The other day I was reading Joseph Conrad’s amazing story “Heart of Darkness” when this passage surprised me:
“I once knew a Scotch sailmaker who was certain, dead sure, there were people in Mars. If you asked him for some idea how they looked and behaved, he would get shy and mutter something about ‘walking on all-fours.’ If you as much as smiled, he would — though a man of sixty — offer to fight you.”
One hundred and ten years after Conrad wrote that, we know there are no quadruped humanoids bounding about Mars. However, the door remains slightly ajar for bacteria that may produce methane somewhere in the planet’s interior — maybe that’s what the Scotchman meant by “in Mars” rather than “on Mars.”
Microscopic life developed early during Earth’s formative eons. Since then, insects, birds, bats and (anciently) reptiles colonized the skies, all sorts of swimming and squirming and floating organisms filled the seas, and you know what we’ve done to the land. On and in Earth, many inhospitable-seeming niches house life, from boiling “black smoker” vents miles beneath the ocean, to steaming pools at Yellowstone National Park, to soil deep underground, to Antarctic lakes that have been frozen over for thousands of years. Scientists actually revived bacteria that lay dormant in salt mines, sealed off for millions of years. The odds seem good that if life gets a foothold it can thrive, or at least survive, under harsh conditions.
At one time Jupiter was nominated as a domain of life, perhaps gigantic blimp creatures floating in the thick atmosphere. I find it hard to imagine anything large surviving in the icy, screaming winds, but what about small critters? What if there are warm places closer to the center where the hurricanes can’t penetrate and the highly compressed gas has a consistency of water?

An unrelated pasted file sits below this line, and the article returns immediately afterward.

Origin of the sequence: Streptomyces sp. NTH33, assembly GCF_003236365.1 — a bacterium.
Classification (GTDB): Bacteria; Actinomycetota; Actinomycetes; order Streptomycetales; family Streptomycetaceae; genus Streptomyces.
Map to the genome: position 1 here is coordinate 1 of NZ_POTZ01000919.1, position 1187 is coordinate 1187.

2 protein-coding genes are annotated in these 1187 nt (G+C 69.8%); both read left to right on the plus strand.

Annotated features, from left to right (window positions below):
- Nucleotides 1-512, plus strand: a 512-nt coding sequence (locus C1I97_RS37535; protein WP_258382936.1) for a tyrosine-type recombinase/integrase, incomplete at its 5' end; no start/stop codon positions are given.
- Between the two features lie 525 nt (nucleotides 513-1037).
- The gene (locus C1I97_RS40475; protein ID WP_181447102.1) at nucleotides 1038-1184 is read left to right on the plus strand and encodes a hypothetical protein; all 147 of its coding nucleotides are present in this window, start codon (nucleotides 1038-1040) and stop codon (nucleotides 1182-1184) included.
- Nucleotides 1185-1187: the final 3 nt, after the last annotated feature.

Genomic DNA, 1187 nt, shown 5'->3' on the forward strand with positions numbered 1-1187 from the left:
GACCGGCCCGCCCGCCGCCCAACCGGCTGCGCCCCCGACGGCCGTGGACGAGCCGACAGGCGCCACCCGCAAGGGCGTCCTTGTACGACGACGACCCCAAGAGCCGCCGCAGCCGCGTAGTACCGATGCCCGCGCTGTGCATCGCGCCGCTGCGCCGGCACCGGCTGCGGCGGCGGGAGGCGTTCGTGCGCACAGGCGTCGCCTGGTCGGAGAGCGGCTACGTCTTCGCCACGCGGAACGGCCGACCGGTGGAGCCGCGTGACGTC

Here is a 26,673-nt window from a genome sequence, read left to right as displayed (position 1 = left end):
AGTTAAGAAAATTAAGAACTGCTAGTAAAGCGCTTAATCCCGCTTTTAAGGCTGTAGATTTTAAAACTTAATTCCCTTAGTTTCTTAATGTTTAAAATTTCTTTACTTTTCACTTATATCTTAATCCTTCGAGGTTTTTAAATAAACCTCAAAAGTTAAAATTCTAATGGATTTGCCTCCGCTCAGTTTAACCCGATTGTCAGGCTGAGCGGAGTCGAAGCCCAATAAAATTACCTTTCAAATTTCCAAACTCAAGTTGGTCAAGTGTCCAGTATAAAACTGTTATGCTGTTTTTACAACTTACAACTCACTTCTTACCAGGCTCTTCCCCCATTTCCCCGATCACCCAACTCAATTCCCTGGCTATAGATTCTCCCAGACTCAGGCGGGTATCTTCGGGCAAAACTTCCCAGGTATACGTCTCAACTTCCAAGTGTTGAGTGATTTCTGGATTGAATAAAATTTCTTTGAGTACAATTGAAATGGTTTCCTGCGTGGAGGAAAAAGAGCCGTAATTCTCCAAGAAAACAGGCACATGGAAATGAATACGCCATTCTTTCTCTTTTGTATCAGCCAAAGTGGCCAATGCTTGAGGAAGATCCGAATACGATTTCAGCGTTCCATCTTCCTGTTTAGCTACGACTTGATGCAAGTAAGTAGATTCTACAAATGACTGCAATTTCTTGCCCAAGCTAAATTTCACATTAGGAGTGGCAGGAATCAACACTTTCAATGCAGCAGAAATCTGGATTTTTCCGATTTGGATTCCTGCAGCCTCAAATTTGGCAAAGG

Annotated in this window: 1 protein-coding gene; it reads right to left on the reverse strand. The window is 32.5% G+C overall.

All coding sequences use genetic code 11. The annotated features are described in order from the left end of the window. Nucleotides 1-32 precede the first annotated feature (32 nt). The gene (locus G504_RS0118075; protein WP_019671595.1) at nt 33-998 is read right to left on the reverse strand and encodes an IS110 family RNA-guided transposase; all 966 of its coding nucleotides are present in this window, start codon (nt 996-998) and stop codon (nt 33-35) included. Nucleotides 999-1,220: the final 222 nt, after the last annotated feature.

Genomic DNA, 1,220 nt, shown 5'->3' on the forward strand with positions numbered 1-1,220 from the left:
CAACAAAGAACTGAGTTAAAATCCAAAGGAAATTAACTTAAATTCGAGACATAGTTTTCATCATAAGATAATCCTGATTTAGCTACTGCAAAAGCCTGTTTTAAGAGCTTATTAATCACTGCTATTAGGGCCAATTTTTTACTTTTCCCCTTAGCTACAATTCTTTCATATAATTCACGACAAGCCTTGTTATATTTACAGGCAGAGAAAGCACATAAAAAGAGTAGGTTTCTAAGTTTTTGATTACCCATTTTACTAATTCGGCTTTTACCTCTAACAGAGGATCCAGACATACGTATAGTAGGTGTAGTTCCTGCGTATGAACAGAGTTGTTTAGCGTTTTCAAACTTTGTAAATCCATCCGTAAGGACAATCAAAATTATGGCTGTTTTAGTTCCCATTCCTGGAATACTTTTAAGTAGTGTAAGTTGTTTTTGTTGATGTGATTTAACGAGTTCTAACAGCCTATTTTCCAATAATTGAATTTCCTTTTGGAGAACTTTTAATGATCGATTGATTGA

The cover of the June edition of Sky & Telescope magazine asks, “Does this World Harbor Life?” and answers, “Saturn’s moon Enceladus has the stuff for life.” Geysers photographed on Enceladus apparently prove that water shoots from the ice-covered moon, according to the article.
[NASA Galileo probe view of Europa showing cracks in the surface ice]
Europa, a satellite of Jupiter, is believed to have a liquid ocean only a few miles below the ice surface. “Gravitational stresses” among the moons Europa, Io and Ganymede “are thought to be responsible for the cracked appearance of the surface and may be sufficient to maintain a liquid water or warm ice interior, insulated by a thin crust of solid ice,” says a NASA web site.
It’s intriguing to imagine life on other worlds. Unlike the sailmaker, I doubt there are humans who walk on all-fours. In fact, we may have a struggle to recognize some living form as life at all. The self-replicating and nurturing of a completely alien life form could be so different it looks like nothing familiar.
I might as well admit, ever since the Mars rovers landed I’ve clung to a flicker of hope that the myriads of tiny mushroom-like concretions they discovered peppering the surface might be some kind of mineral life; I’m too stubborn to give up on that ludicrous notion just yet.
So what’s your guess?
If there is life anywhere else in the cosmos, what might it be like? How would you describe a creature or plant or X’cinhhby dwelling beneath Europa’s hard cap? If you register your estimate here, and it eventually proves to be spot-on, your great, great, grandchildren will hail you as visionary. Or maybe as just a good guesser.
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